Garry Winogrand famously said, “I photograph to find out what something will look like photographed,” and the half-frame format allows me to take some risks without worrying about the economy of film. On occasion these risks have paid off with a photo that I like, but that I might not have shot with a conventional 35mm camera.

 

The Olympus Pen F | Camera Review

I pined after an Olympus Pen-F for what seemed like an eternity. There’s an Olympus ad that features a contemplative W. Eugene Smith smoking a cigarette and looking out through wire framed glasses. It’s the epitome of cool and often, when I’d come across that ad while researching the camera, I’d imagine for a second that it was me instead of Smith in that ad. 

Over the months my lust for the Pen F grew. In Tokyo there was a retail shop that for a period of time seemed to only have Olympus Pen F cameras in the display case that faced the street. I’d walk by late in the afternoon when the light was really good and look through the glass longingly. They looked like gemstones in that case, and one day I couldn’t resist; I entered the store and bought the only Pen F I could afford. 

The model I bought was an original Olympus Pen F and not the later FT or FV models. The front faceplate featured the large gothic font “F” and the body was silver in color with leatherette in need of replacement. Affixed to the camera I purchased was a 40mm f/1.4 lens with more fine scratches than you could count, but no visible fungus or haze. At the time I paid $220 for the camera and the lens with a six month warranty. 

Olympus Pen F recovered in an Aki Asahi leatherette | © Cameron Kline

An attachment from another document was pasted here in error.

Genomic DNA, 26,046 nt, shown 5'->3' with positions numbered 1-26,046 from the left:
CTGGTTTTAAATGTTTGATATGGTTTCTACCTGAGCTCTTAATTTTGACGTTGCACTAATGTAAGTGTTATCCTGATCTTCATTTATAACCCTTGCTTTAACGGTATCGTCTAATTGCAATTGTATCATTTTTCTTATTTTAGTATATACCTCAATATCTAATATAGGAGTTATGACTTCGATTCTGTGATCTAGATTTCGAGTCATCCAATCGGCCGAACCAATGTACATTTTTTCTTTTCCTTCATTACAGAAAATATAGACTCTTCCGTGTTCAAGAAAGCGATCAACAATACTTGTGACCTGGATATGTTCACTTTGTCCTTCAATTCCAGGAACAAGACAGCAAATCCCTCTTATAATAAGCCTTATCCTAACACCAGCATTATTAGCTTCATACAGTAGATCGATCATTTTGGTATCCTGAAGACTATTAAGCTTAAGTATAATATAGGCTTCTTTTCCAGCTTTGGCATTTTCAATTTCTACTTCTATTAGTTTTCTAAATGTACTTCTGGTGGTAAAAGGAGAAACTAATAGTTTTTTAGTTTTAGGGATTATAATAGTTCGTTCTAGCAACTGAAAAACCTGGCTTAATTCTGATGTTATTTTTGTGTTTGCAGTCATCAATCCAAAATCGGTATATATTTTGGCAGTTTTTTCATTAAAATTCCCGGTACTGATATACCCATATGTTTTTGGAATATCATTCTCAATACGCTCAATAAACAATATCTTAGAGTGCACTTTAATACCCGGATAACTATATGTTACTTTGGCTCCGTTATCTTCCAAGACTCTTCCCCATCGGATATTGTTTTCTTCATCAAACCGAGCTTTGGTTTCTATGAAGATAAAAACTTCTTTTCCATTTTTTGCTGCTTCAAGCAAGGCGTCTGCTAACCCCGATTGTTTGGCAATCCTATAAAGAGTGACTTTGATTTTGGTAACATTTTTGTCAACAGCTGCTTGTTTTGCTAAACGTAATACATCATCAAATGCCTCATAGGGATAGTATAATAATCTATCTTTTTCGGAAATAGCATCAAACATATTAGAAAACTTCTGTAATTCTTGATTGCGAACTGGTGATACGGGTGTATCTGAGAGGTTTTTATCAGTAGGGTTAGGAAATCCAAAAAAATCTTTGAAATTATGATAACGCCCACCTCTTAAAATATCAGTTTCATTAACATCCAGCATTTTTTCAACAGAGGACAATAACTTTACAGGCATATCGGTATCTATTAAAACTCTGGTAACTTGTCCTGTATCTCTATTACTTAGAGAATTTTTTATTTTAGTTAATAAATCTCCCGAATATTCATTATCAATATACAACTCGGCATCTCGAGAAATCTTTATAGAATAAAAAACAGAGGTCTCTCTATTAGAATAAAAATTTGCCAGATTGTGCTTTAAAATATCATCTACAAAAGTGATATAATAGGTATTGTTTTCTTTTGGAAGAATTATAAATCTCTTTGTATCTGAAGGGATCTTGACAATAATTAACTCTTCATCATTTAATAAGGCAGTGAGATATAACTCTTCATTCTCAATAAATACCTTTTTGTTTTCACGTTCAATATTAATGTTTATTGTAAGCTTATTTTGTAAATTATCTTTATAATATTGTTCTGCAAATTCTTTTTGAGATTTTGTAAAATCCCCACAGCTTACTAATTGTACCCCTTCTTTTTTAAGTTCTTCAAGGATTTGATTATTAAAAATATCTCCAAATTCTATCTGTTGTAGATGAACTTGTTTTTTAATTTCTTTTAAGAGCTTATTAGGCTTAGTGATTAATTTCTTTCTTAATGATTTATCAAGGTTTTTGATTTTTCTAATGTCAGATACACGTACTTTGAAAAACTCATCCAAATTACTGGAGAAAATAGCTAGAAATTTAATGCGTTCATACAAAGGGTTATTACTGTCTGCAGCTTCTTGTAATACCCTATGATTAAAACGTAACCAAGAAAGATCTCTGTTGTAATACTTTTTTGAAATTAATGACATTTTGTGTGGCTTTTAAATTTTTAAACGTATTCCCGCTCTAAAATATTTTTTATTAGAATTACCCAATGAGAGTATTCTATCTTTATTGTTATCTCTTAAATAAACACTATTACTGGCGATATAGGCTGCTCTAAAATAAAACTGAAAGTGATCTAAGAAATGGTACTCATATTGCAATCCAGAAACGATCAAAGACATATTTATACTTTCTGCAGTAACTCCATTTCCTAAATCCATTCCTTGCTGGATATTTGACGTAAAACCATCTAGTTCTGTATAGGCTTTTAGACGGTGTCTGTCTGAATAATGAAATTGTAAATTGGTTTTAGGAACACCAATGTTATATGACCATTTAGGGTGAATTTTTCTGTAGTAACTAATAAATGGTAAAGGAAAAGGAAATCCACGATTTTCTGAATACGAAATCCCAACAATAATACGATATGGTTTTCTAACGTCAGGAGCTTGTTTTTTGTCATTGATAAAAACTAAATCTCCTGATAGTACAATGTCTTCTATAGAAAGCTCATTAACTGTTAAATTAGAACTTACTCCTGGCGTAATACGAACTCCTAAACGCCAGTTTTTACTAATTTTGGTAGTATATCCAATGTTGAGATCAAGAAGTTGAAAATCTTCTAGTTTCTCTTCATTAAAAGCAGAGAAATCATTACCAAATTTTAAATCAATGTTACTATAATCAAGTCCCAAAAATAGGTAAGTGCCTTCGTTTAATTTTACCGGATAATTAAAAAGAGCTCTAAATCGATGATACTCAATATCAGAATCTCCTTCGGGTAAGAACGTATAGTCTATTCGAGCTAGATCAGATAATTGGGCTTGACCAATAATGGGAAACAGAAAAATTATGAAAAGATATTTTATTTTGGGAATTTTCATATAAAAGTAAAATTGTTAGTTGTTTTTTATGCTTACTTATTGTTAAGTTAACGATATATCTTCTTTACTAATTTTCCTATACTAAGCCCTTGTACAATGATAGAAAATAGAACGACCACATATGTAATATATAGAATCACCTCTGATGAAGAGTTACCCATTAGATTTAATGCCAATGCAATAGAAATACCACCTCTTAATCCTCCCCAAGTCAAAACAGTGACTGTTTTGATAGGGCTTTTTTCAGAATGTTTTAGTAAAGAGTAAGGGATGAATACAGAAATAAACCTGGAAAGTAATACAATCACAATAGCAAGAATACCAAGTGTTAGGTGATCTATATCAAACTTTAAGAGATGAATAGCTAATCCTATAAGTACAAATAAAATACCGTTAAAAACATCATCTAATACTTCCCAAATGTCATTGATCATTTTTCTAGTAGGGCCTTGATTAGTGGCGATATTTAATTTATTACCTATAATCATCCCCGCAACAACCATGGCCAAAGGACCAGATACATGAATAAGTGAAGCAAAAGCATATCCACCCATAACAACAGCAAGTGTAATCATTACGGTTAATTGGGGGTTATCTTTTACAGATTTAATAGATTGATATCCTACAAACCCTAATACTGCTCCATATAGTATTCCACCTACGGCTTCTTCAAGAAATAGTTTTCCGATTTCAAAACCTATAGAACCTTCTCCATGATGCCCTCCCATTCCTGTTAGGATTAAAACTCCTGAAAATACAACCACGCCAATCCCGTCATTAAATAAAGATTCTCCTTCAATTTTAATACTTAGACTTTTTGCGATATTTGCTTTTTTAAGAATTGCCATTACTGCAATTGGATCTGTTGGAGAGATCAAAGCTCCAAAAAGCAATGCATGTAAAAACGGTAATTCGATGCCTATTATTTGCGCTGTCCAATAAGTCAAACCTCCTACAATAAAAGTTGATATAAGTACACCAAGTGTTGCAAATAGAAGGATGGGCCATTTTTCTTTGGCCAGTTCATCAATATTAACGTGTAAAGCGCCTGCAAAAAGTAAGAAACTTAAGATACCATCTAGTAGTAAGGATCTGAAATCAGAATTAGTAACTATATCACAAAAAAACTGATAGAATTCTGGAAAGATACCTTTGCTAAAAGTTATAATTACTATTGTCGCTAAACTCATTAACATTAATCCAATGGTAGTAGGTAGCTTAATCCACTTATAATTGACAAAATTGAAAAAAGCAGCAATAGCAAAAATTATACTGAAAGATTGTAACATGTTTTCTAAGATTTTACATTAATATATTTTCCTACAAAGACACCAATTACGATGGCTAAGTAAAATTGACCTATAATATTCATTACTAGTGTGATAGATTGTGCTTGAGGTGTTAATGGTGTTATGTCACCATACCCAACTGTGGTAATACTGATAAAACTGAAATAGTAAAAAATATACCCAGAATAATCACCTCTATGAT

Olympus Pen F recovered in an Aki Asahi leatherette | © Cameron Kline

At a glance the Pen F looks like a rangefinder, albeit missing the viewfinder, but it is in fact an SLR. It uses a rotary shutter which is unique and allows for flash sync all the way up to the maximum shutter speed. Whether you’d use this feature or not is up to you, but it’s high sync speed is noteworthy. Additionally, the rotary shutter of the Pen F aids in keeping the overall size of the camera to a minimum. Remember, this camera is an SLR, but with a diminished footprint, and no mirror box courtesy of that rotary shutter.  

Olympus Pen F Rear Door | © Cameron Kline

Olympus Pen F Rear Door | © Cameron Kline

 

While not all half-frame cameras have portrait oriented viewfinders it’s important to know that the Olympus Pen F does. If you were to hold the camera in your hand to make a photo in the normal landscape orientation you’d actually be taking a photo in portrait orientation. Confused? I was too at first, but in practice it’s actually a unique exercise that trains you to think about photos differently. The Fuji GA645 is similar in this regard with it’s natural portrait orientation, and after a little use you become quite use to it. 

Native portrait orientation | © Cameron Kline 

Native portrait orientation | © Cameron Kline